I have found in my years of being a Christian that some pastors assume too much and speak too much for God where you’re concerned. My personal standard, when in doubt, I pray the perfect prayer: “Lord, have your way.” You may even find yourself lining up differently than how your church wants to use you, and as such you may be marked as rebellious or labeled difficult in some way. This is closer to the beliefs and practices of the LDS Factory Church than it is to Christianity and we need to make an adjustment if that’s what we’re doing.
What if pastors had a kingdom (of God) mindset? I believe if he had, he would’ve already been cultivating a kingdom culture and those people who never returned or left during the sermon series, probably don’t leave to begin with. In my opinion, what he was hoping they would do on their own probably was never fully released or cultivated.
A kingdom mindset is about freedom and believes your relationship with God is sovereign and that just because you walked into my church, I don’t think I own you. The kingdom is not threatened by your calling and if you leave our church, do something in or outside the church, it’s all OK as long as you aren’t leaving out of hurt. The kingdom is secure in what God is for me and you and encourages both of those callings to co-exist and even partner together if possible. In God’s economy, it’s not a zero sum gain. The kingdom leader knows that you have just as much access and capability in God as they do, and dare I say, maybe more, and when submitted to God, no state-issued certificate guarantees that they hear God any better than you do. The kingdom is not insecure in any way and never has to resort to persuasion or manipulation to get its way because it’s very content with the idea that what we have is given by God and there is nothing that we need to strive for. True kingdom belief brings people from all walks of Christian life together and despite our difference, breeds instant unity because it is not about works, nor doctrines, but by the Spirit that unity is born.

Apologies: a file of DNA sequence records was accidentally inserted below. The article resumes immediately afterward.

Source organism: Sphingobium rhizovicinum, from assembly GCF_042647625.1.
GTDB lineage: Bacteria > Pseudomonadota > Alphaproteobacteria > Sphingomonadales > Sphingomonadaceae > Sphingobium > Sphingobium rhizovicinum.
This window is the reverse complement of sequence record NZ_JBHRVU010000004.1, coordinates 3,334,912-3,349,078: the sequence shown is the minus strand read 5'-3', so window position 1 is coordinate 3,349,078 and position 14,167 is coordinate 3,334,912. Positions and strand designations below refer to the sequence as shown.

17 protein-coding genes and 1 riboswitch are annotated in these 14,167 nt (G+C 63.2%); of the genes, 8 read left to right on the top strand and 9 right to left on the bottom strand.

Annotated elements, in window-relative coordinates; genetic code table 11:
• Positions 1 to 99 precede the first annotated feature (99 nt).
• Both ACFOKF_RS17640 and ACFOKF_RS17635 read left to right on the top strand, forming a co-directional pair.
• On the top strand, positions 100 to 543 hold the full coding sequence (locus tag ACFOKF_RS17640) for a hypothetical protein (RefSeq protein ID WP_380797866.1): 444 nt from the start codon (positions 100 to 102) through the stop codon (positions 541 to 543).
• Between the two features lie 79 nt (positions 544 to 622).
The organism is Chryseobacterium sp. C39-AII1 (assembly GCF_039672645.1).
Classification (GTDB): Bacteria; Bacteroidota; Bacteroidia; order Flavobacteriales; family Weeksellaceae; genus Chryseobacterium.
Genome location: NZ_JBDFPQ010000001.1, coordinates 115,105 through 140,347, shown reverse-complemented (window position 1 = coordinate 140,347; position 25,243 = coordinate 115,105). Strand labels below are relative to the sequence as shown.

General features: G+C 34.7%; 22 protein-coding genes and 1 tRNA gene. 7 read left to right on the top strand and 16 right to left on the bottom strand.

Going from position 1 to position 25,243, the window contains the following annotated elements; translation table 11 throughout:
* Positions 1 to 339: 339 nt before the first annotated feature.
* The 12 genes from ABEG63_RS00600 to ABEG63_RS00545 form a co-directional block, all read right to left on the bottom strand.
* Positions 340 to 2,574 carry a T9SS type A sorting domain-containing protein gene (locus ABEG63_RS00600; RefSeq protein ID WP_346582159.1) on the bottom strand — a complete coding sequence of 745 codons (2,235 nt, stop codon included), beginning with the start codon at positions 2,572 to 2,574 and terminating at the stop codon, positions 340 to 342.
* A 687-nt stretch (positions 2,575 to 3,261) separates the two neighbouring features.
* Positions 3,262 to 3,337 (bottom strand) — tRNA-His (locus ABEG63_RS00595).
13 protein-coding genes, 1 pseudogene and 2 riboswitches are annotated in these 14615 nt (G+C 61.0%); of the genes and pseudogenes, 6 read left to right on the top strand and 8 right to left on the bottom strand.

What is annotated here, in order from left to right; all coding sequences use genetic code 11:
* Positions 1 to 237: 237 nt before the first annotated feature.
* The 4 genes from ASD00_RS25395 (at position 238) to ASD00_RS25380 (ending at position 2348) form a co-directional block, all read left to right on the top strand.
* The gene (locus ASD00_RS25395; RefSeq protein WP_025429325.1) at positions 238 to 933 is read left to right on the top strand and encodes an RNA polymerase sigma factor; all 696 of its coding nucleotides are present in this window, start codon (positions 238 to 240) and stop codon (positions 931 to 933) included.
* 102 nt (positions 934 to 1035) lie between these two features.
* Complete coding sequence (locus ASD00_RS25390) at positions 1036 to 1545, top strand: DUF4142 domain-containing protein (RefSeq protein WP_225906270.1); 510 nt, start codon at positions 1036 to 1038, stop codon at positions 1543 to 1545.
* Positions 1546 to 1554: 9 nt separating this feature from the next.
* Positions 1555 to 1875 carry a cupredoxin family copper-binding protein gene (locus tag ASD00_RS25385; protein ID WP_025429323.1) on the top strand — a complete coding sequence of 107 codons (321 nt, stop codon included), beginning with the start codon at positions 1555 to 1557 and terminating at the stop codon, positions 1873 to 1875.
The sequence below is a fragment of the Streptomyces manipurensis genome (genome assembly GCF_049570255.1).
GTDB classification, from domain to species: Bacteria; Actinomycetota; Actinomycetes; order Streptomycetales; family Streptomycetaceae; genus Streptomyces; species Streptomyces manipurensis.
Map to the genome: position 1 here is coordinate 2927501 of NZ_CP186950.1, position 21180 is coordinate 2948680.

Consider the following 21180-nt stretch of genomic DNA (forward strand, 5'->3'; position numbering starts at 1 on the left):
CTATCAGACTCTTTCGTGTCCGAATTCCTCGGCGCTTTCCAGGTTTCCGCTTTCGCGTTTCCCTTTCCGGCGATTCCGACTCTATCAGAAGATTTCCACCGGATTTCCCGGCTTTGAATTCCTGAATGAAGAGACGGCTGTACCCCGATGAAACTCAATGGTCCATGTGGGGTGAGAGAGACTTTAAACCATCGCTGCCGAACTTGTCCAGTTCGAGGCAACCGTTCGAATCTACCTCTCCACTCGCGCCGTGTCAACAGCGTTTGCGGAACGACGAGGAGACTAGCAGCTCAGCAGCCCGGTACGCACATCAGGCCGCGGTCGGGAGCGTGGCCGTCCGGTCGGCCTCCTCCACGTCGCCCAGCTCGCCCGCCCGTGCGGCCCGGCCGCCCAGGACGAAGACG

The kingdom leader wants to help God bring about the calling that is on your life as well as theirs. Kingdom leaders are active participants in your calling and even look for ways to release you to it as soon as possible. But in the absence of hearing God, men often rely on other methods for you to show yourself approved, usually through an OLD paradigm: (O)bligation, (L)oyality and (D)uty. But in the New Covenant paradigm it doesn’t work that way. It looks for God in you. It looks for your anointing and ways to harness and release that power to others regardless of time served – or at least we hope so if we want the most that God may have for us. It looks for what God put in your heart helping you release that call.
Just so I’m clear, I’m not suggesting that we have no involvement in church whatsoever. Far from it. I’m simply saying that those devoted to the status quo of systematic church as being the only thing you should be a part of, unless God says it to you, is not legitimate.
So yes, there was an opportunity for these pastors too, to lead by example and to be kingdom minded above all else, and to show how much they value their people, teamwork and respect for the body of Christ. And that goes for us too! Until we release others, and get out of the one-man-show mentality and stop looking just for what will bring us a bigger audience, we’ll never truly realize the value, power and God-given potential of all the people that we have around us.